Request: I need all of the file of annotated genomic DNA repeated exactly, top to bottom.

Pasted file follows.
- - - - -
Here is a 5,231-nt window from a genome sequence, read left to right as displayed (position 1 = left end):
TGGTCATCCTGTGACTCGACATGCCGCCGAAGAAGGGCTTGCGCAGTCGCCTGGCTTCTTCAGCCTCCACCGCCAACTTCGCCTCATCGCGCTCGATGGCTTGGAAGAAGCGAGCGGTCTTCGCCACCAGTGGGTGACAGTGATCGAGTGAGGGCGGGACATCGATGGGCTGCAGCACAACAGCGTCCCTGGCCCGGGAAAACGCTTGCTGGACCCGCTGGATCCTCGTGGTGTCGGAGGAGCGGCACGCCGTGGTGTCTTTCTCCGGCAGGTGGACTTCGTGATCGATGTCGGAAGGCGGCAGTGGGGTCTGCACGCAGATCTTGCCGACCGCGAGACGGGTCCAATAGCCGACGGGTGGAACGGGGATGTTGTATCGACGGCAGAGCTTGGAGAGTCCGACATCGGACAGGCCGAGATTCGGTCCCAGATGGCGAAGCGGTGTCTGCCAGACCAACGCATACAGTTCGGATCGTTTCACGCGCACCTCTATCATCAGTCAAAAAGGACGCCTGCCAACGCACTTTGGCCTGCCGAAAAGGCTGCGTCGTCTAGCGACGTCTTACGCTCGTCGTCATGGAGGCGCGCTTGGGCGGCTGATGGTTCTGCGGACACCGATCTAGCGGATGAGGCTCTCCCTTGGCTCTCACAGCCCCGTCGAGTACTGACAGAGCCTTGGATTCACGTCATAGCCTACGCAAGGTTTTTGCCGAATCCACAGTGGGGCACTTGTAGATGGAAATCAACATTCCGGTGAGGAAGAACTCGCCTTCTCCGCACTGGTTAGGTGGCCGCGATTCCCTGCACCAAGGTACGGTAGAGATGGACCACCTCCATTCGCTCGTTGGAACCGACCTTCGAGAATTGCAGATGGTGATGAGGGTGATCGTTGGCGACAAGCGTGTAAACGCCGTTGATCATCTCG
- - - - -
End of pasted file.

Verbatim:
Here is a 5,231-nt window from a genome sequence, read left to right as displayed (position 1 = left end):
TGGTCATCCTGTGACTCGACATGCCGCCGAAGAAGGGCTTGCGCAGTCGCCTGGCTTCTTCAGCCTCCACCGCCAACTTCGCCTCATCGCGCTCGATGGCTTGGAAGAAGCGAGCGGTCTTCGCCACCAGTGGGTGACAGTGATCGAGTGAGGGCGGGACATCGATGGGCTGCAGCACAACAGCGTCCCTGGCCCGGGAAAACGCTTGCTGGACCCGCTGGATCCTCGTGGTGTCGGAGGAGCGGCACGCCGTGGTGTCTTTCTCCGGCAGGTGGACTTCGTGATCGATGTCGGAAGGCGGCAGTGGGGTCTGCACGCAGATCTTGCCGACCGCGAGACGGGTCCAATAGCCGACGGGTGGAACGGGGATGTTGTATCGACGGCAGAGCTTGGAGAGTCCGACATCGGACAGGCCGAGATTCGGTCCCAGATGGCGAAGCGGTGTCTGCCAGACCAACGCATACAGTTCGGATCGTTTCACGCGCACCTCTATCATCAGTCAAAAAGGACGCCTGCCAACGCACTTTGGCCTGCCGAAAAGGCTGCGTCGTCTAGCGACGTCTTACGCTCGTCGTCATGGAGGCGCGCTTGGGCGGCTGATGGTTCTGCGGACACCGATCTAGCGGATGAGGCTCTCCCTTGGCTCTCACAGCCCCGTCGAGTACTGACAGAGCCTTGGATTCACGTCATAGCCTACGCAAGGTTTTTGCCGAATCCACAGTGGGGCACTTGTAGATGGAAATCAACATTCCGGTGAGGAAGAACTCGCCTTCTCCGCACTGGTTAGGTGGCCGCGATTCCCTGCACCAAGGTACGGTAGAGATGGACCACCTCCATTCGCTCGTTGGAACCGACCTTCGAGAATTGCAGATGGTGATGAGGGTGATCGTTGGCGACAAGCGTGTAAACGCCGTTGATCATCTCG